Hiring Diversity: A Question of Organizational Value and Worth

by Lydia J. Hou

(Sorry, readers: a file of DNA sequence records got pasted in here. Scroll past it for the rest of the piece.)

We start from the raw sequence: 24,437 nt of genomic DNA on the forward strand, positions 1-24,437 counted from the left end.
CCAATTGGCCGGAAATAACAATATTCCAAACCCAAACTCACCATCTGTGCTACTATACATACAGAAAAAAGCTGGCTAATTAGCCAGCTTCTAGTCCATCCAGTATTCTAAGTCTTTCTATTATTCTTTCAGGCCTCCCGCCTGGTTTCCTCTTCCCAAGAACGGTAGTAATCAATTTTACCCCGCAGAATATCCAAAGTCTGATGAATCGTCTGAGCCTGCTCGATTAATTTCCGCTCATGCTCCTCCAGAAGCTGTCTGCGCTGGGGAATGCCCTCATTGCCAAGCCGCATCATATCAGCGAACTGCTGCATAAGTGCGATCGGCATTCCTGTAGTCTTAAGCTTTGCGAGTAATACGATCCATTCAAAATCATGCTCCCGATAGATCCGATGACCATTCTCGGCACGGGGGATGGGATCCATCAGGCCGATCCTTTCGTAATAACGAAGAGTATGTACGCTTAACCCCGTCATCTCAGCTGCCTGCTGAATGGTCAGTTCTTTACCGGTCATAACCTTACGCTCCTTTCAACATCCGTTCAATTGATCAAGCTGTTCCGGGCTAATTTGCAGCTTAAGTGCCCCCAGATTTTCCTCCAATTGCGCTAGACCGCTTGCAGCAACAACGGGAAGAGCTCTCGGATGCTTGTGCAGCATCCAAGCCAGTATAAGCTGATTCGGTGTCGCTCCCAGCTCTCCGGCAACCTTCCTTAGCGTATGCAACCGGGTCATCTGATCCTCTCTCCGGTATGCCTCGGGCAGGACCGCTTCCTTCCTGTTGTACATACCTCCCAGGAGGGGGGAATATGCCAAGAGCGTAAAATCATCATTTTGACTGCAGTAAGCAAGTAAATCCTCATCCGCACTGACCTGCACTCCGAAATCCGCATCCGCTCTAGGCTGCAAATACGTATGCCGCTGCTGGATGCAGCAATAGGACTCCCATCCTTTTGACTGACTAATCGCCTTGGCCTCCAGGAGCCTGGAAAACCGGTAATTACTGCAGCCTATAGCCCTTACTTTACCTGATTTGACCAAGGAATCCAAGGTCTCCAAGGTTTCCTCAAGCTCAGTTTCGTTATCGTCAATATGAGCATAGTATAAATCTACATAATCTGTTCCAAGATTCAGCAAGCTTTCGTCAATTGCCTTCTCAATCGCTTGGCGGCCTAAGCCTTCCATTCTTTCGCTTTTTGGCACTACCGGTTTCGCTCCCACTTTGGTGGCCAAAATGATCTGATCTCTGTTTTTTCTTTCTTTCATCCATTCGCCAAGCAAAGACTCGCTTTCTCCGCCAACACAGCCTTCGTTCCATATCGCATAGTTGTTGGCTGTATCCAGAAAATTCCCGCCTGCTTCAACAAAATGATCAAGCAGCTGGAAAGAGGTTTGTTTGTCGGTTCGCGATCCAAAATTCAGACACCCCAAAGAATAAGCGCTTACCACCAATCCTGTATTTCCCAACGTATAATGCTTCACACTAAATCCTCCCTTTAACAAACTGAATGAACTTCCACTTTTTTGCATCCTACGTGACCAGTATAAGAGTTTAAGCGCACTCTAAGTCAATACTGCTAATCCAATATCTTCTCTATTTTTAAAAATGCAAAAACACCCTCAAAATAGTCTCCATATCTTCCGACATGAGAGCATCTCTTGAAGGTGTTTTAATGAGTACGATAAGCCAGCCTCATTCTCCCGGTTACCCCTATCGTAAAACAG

Employment diversity, including hiring those who are not current citizens of the United States, is a key topic in policy development and organizational dynamics. Much of the popular discourse surrounding employment diversity focuses on hiring of individuals without documentation; however, another consideration is necessary – what is the current state of employment dynamics for individuals on temporary visas? How are potential employees viewed with respect to organizational goals and structure? Coordination, value, and worth in organizational studies are helpful concepts in this consideration – when hiring a potential employee one must ensure that the person will in some way contribute to overall goals of the organization.  While a potential employee who is on a temporary visa in the U.S. may have value to an organization, he or she may not necessarily constitute an investment of organizational worth. Those who work on temporary visas often bring innovative approaches and experience to organizations, great value in terms of hiring someone who can bring new knowledge and expertise. The worth of hiring employees on temporary visas, however, is a different phenomenon as there may be a limit to the time such employees would be able to contribute to goals of the organization and added risk comes with the required process of sponsoring those individuals to maintain their employment. Sponsoring an employee for an H-B1 visa poses financial and time commitments for organizations as they must advertise the given position and conduct interviews in efforts to find a replacement within the available U.S. workforce. Therefore, when a company considers hiring an individual on a temporary visa, the potential employee’s value in the given position may not be enough to constitute their worth to the organization to proceed with the sponsoring process in the future. In the context of immigration policy changes it is absolutely necessary to consider what constitutes value and worth for organizations in the hiring process. What can be done to change evaluation of employee worth in organizational settings? How can federal immigration policy impact the worth of potential employees on temporary visas to organizations? Can organizations change the structure of evaluating worth of employees to provide opportunity for more inclusion of these often marginalized individuals? These questions are crucial to increasing organizational diversity initiatives and reducing inequality.

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